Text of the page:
What I learned about product strategy from a video game
Strategy is probably one of the key parts of being a product manager, but it’s not something I learnt in my comprehensive school education. I didn’t learn it working as a chef either…although that taught me heaps about delivery models and managing teams! When I started working as a product manager, I read blog posts about it like most people do. But I don’t think I ever really got strategy, really understood it, until I started playing the video game Rome: Total War last summer.
What is product strategy?
Put simply, a product strategy outlines how a company or organisation will achieve its vision, showing where it’s going and how it’ll get there. Depending on the vision, you might tie together a few strategies to get there incrementally. Going for world domination from the outset just won’t work, you have to start smaller and learn as you go.
Often, a product strategy will be communicated through a roadmap, showing the value you’ll deliver for users now, next and later. Things you’re doing now will be well defined, but anything later will likely be broad strokes.
I won’t go into product strategy too much but Marty Cagan is pretty good at breaking down vision and strategy. Simon Wardley managed to cogently boil down Sun Tzu’s The Art of War – the canonical text on strategy – into a blog post about being lost.
How does the game work?
In Rome: Total War you take command of one of three Roman families: the Julii, the Brutii or the Scipii. The ultimate goal (the vision) is to become emperor by conquering provinces during the later years of the Roman republic.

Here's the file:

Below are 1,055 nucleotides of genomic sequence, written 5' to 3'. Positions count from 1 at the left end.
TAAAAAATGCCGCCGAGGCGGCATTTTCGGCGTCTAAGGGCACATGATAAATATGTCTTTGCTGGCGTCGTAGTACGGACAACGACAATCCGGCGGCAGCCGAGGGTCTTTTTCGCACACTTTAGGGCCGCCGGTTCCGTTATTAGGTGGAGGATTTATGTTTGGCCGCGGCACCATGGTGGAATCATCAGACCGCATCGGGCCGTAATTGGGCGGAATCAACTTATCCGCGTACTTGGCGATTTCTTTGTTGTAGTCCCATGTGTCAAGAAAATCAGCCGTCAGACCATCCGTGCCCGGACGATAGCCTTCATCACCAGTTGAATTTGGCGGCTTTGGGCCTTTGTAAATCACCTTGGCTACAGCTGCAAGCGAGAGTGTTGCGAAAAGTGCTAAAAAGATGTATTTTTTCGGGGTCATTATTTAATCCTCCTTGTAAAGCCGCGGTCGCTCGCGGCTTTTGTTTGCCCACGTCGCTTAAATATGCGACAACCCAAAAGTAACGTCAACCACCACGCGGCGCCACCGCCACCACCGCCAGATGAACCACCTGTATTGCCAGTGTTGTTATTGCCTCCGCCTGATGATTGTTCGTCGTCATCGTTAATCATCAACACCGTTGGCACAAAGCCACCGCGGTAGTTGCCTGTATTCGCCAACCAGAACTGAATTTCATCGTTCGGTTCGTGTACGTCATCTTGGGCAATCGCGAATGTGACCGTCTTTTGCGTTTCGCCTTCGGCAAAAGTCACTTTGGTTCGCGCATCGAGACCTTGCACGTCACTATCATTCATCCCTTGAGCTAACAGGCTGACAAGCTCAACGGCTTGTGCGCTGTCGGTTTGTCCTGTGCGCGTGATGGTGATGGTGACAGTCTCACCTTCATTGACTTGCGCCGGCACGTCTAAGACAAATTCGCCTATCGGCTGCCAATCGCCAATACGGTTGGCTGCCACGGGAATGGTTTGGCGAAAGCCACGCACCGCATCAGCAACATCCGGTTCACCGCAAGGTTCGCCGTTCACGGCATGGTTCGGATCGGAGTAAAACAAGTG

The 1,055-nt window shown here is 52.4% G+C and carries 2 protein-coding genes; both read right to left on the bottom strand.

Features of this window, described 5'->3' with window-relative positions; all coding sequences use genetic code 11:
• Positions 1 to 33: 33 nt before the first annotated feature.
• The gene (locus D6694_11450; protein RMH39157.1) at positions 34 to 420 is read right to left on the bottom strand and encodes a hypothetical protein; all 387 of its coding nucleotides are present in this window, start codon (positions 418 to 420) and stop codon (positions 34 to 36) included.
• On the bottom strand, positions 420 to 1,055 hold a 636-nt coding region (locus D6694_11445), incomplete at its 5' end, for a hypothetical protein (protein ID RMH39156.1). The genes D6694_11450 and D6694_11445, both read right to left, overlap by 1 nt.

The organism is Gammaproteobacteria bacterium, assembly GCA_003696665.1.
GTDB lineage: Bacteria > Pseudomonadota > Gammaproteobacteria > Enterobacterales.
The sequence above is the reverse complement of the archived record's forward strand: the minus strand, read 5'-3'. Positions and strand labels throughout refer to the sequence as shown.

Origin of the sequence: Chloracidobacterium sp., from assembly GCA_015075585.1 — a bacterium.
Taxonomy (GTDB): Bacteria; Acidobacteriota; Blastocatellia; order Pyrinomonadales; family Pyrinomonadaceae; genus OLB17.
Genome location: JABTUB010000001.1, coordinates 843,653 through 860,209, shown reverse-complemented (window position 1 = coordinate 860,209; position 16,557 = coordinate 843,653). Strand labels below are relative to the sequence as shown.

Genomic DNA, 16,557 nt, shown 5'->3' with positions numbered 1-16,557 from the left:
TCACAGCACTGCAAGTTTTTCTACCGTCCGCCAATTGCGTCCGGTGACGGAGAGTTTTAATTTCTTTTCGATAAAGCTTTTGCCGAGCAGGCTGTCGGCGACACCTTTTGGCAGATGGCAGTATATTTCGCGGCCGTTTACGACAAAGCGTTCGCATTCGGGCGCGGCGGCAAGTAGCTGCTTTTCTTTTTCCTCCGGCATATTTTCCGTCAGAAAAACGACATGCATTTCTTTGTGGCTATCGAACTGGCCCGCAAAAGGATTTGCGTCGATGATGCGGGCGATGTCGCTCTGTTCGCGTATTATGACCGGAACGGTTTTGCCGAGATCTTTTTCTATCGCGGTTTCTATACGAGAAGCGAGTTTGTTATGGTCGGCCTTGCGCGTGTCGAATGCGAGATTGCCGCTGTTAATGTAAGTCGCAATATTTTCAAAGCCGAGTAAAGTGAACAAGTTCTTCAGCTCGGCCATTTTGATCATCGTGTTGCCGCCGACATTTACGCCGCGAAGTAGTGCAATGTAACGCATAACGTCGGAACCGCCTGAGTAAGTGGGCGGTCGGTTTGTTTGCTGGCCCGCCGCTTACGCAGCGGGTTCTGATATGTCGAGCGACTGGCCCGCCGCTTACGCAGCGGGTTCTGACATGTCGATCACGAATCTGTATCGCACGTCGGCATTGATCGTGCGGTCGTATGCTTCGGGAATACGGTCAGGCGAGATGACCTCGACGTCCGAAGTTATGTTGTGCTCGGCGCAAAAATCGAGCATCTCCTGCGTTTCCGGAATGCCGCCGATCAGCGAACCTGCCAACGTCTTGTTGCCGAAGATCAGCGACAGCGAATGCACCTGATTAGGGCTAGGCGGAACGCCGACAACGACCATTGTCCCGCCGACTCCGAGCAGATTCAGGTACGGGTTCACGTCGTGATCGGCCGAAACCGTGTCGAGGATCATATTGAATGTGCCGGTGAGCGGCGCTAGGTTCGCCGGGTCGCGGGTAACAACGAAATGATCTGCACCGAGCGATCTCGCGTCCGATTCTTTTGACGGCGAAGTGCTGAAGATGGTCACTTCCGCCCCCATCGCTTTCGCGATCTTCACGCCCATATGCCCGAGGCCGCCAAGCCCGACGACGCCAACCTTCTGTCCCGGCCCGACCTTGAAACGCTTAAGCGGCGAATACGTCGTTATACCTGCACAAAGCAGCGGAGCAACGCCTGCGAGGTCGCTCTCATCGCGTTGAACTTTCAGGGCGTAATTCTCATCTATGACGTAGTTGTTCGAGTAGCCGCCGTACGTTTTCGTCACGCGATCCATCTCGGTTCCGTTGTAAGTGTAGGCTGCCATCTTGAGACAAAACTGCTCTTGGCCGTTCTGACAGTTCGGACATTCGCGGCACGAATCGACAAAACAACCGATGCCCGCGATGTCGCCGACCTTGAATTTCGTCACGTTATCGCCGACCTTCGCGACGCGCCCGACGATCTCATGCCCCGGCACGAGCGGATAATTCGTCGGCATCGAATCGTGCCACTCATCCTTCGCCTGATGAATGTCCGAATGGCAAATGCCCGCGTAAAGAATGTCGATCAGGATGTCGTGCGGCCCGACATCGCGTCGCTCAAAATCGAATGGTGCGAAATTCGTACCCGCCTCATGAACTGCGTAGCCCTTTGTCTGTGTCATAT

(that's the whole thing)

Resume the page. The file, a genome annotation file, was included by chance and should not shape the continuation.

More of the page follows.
Each family has its own advantages, a bit like companies and their products: the Julii have powerful armies, for example, whereas the Brutii start off with more money. Each faction begins in different parts of the map, too. The Scipii are sea-farers and will find it easier to hold the shipping lanes, but eventually they’ll need to conquer the eastern provinces which the Brutii neighbour with.
As you start conquering provinces, you’ll manage the inhabitants, the economies and work with their cultures. Those people generate income, provide weapons and train armies, and if they’re not bought into the vision, they’ll rebel.
So on a macro-level, you’ve got a purpose as a faction (product) and a landscape (market) to enact it within. There are competitors around you, and how your faction fulfills its objectives – how it runs its business – can decide its success.
Achieving the vision in sequences
The game is turn-based, meaning you have a set number of moves to make each turn. You can tweak the economies, create armies in provinces, build ships and train spies, and move armies and consuls across the map. If you move your entire army to one province, an enemy could walk right in to your capital and take it over. So you have to think a few steps ahead and work defensively as well as offensively.
You almost have to build a roadmap in your head to visualise the parts of the strategy.
Working with multiple disciplines
When you get to the nitty-gritty, the actual battles, you have to think on a micro-level. For example, placing spearmen in front of your soldiers helps to protect against charging cavalrymen. Standing archers on a hill gives them extra range. Hiding light infantry in a forest off to the side gives you the element of surprise.
You have to work with the skills and advantages of different disciplines, directing them to work at their best.
Don’t be a dictator
There’s plenty of parallels between Rome: Total War and product management, but the analogy breaks down when you consider styles of management. The Roman republic was an oligarchy which largely relied on public obedience or oppression. It gave way to the Roman Empire, when Julius Caesar declared himself dictator and passed the position on.
Product teams are at their best when they can explore a problem space together and apply innovative solutions. People don’t react well to unethical leadership making questionable demands these days. If a team isn’t progressing well, perhaps let them play a few video games – they might pick up a whole new perspective.